You’re right. I did not. But I also did not plan to be with someone who would not be there for me and my daughter. And maybe I didn’t spend years saving for an adoption or fertility treatments, but I spent my entire pregnancy working two jobs to save up every cent I could so that I could put myself in the best possible financial situation to ensure that my daughter had everything she needed.

I take my hat off to any man or woman who is parenting solo. It is not easy and there are days when it is tiring and frustrating and overwhelming. There are days when it can feel completely lonely and isolating. Those are the days I wanted to reach out, the days I wanted to connect with other SMBC’s. But I was shunned and told I didn’t belong in their exclusive group.

It makes me sad that any mother would not reach out to another parent who needed someone to talk to. Parenting is tough and sometimes you need to talk to someone who is experiencing similar things to you. It helps you connect and makes you feel like you aren’t completely alone.

Luckily, I have found a group of SMBCs that I belong with. They have very similar situations to me and they also consider themselves Single Mothers By Choice. Yes, there was some circumstance involved in our situations, but there was still plenty of choice. We made tough, difficult and emotionally exhausting choices. We chose to enter motherhood solo and we embraced it as single women.

To the ‘real’ SMBCs: I’m not trying to offend you or take away from the choices you made. I know you spent months, if not years, planning for the baby you always wanted. I think what you did was incredibly amazing and you deserve all of the credit in the world. But please, don’t try telling me or my friends that we are not as valid as you. We are different, but equal. This is motherhood, we are all in it together. Shouldn’t we be on the same team?

You may not agree with what I have wrote, and you may not agree that I am a true SMBC. But I still plan on calling myself that. I’m not doing it to upset you. I am doing it because it feels right and at the end of the day that’s all that matters to me.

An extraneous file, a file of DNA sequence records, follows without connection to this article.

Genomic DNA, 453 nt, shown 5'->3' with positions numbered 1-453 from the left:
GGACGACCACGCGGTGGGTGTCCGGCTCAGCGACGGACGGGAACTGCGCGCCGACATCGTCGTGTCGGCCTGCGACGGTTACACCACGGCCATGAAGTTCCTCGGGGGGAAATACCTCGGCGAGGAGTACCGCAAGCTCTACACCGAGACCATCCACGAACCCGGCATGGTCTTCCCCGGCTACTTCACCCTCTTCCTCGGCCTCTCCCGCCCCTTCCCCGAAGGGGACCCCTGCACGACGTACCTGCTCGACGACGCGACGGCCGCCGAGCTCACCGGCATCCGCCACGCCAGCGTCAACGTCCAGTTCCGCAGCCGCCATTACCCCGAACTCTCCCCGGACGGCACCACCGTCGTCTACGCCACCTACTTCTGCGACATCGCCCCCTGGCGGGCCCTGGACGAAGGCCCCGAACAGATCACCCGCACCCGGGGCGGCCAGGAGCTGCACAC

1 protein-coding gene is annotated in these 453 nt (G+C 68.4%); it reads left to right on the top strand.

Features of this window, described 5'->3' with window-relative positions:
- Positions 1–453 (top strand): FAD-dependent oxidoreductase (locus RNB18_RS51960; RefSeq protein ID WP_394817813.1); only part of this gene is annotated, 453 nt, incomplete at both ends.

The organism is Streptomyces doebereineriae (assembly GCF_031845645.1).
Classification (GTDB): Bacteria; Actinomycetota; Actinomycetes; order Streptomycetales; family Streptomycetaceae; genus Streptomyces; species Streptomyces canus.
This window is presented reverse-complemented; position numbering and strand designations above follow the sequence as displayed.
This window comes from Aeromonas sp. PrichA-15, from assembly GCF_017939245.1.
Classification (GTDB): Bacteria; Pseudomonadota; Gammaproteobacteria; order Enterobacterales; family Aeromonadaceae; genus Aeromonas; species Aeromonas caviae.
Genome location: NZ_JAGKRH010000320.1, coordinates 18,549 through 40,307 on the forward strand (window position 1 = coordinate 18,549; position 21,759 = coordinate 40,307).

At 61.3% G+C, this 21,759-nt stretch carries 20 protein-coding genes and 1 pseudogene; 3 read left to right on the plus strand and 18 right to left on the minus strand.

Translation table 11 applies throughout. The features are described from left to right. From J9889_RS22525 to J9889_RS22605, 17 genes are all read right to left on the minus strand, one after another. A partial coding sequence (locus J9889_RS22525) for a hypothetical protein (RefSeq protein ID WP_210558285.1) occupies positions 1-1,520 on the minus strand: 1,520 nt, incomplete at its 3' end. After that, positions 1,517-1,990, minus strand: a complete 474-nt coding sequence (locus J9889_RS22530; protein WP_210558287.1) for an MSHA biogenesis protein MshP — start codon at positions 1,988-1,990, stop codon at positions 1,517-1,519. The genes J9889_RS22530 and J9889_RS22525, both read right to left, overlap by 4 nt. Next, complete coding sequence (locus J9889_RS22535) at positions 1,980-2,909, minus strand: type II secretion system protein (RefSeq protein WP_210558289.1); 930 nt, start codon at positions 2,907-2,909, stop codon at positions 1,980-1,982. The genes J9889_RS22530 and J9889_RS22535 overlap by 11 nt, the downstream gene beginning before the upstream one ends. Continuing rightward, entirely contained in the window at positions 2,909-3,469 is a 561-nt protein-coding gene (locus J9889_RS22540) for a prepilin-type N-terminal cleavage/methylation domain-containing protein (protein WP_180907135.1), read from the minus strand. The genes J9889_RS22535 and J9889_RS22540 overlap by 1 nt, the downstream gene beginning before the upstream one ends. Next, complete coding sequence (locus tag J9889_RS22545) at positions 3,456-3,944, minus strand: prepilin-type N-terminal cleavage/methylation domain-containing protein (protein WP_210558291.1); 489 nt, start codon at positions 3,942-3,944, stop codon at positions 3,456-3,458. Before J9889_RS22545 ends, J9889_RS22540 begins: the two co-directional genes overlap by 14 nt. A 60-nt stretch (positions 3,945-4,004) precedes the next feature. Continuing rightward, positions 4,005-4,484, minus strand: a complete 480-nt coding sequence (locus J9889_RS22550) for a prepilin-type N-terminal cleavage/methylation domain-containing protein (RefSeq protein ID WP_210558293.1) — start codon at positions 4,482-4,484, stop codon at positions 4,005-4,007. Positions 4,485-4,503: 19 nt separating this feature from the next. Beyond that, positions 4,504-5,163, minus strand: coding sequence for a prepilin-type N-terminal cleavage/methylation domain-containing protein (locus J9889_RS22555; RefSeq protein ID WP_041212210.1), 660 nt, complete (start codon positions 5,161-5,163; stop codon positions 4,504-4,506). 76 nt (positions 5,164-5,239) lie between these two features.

Spilled Milk

When I was 32 weeks pregnant, my bras stopped fitting.  My boobs were getting bigger and achier by the day. I was busting out of my D cup and had no choice but to go to a DD. I noticed that the DD cup sizes were less cute than the C and D cup sizes. Less cute prints and more solid colors, but I still managed to find a leopard print bra and a hot pink one, so I was satisfied.

Two days after I had my daughter, my boobs looked like they were on steroids. They were ginormous. They hurt to touch and I was pretty sure that milk was going to explode out of them if a bra even grazed my nipples. But the problem though, was that if I wasn’t wearing a bra then the nursing pads had nothing to rest in and hold them in place. After a couple of weeks of sports bras I was ready to try a regular bra again, but my DD did not fit. I knew I had to go out and buy a few new bras, and I knew it would be difficult. What size even comes after DD? DDD? E? I was starting to feel like I was getting ready to shop for batteries with all of these letter combos in my head.

My mom said she would watch my daughter for me so I could get out for a few hours. So I did what any self-respecting new mom does. I threw on some yoga pants, shoved my hair in a ponytail and headed to Target.

Ah Target, the magical land of Starbucks, dollar bins and a great assortment of bras. I immediately got a lovely, ultra-caffeinated beverage and headed to the lingerie section.

Right away, I steered myself away from the cute and frilly bras with pretty floral designs and lace. No, they don’t make DDD in those patterns. DDD is limited to black, white, beige and cream. I still wasn’t sure what size I was so I grabbed an assortment and headed to the fitting rooms.

When I got to the fitting rooms I noticed the lady ahead of me had a stroller with a cute little baby in it. “Poor thing, no one to babysit for her while she’s out clothes shopping,” I thought to myself.  She, like me, had a bunch of bra’s and was trying to juggle her merchandize and her stroller. Luckily, the young girl working the fitting rooms came to her rescue and got her situated in the room next to me.

First up, 38DD. I wasn’t sure if it would fit but it looked big on the rack so I decided to give it a shot. I wasn’t even done putting it and was like “nope, not gunna work.” That got placed in the ‘no’ pile.

Next up was a 40G, I think I might have grabbed it by mistake because it was way too big and there was enough room leftover in the cups to fit a third boob.